LUBBOCK, Texas (KCBD) - The CDC now recognizes a new COVID-19 epidemic model constructed by three Texas Tech professors.
“SQUIDER,” is a model that can predict future COVID-19 deaths and future COVID-19 cases in several states, based on data from John Hopkins University. There are seven coupled differential equations used to evaluate recorded data on cases and deaths.
“SQUIDER” is an acronym for the seven groups of people recognized in this model.
Those groups include:
- undetected infected
- detected infected
- detected recovered
- social distancing
- undetected recovery/death
- detected death
According to the most recent model created in late July, there are three major take-aways.
- COVID-19 will become endemic, which means the virus will linger like a cold or the flu.
- If we decrease our contact rate by 10%, by increasing social distancing and mask-wearing behaviors, then we could eradicate infections in Texas within a year.
- If we increase testing by 15%, we could eradicate infections in Texas within a year.
Assistant research professor Zeina Khan helped build the model with Fazle Hussain, the President’s Endowed Distinguished Chair in Engineering, Science & Medicine; and Frank Van Bussel, a postdoctoral researcher.
Together, they created a unique prediction model. It’s unique because it recognizes that during a lock down, essential workers will still return to work and their model considers the lack of immunity after recovering from the virus.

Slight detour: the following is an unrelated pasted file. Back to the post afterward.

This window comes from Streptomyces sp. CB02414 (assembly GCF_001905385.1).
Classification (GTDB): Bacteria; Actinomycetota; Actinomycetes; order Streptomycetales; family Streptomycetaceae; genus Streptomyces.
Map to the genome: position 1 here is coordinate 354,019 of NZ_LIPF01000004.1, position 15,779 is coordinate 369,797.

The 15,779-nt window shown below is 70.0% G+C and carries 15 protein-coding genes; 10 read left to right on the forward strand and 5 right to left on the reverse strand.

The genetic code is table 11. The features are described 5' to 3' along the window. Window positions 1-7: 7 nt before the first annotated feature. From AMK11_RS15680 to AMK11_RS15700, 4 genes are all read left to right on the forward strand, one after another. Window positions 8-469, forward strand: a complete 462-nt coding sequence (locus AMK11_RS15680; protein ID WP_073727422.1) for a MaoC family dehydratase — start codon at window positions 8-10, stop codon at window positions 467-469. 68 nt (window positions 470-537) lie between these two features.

“SQUIDER” can predict future cases and deaths, which makes it one out of 31 modeling groups contributed to the CDC death projections and 23 modeling groups contributed to case predictions.
Although the model can predict future COVID-19 deaths, Khan said the model shows a much higher rate of deaths than the rate of documented Coronavirus deaths.
Khan hypothesizes that the model and reality do not match because there could possibly be an under count in deaths: doctors are getting better at treating the virus, new drugs are helping people recover or the virus has mutated into a new strain. These are all educated guesses as to why the “SQUIDER” model does not match the recorded COVID-19 death data.
Khan said it’s important to understand how our actions impact our future.
“It’s important to have an idea of how things are going to look. For the social distancing and the mask wearing, if people can see that it not only has an effect now, but have a stronger and more positive effect in the future than I think someone is more likely to comply rather than- you just do as your told,” said Khan.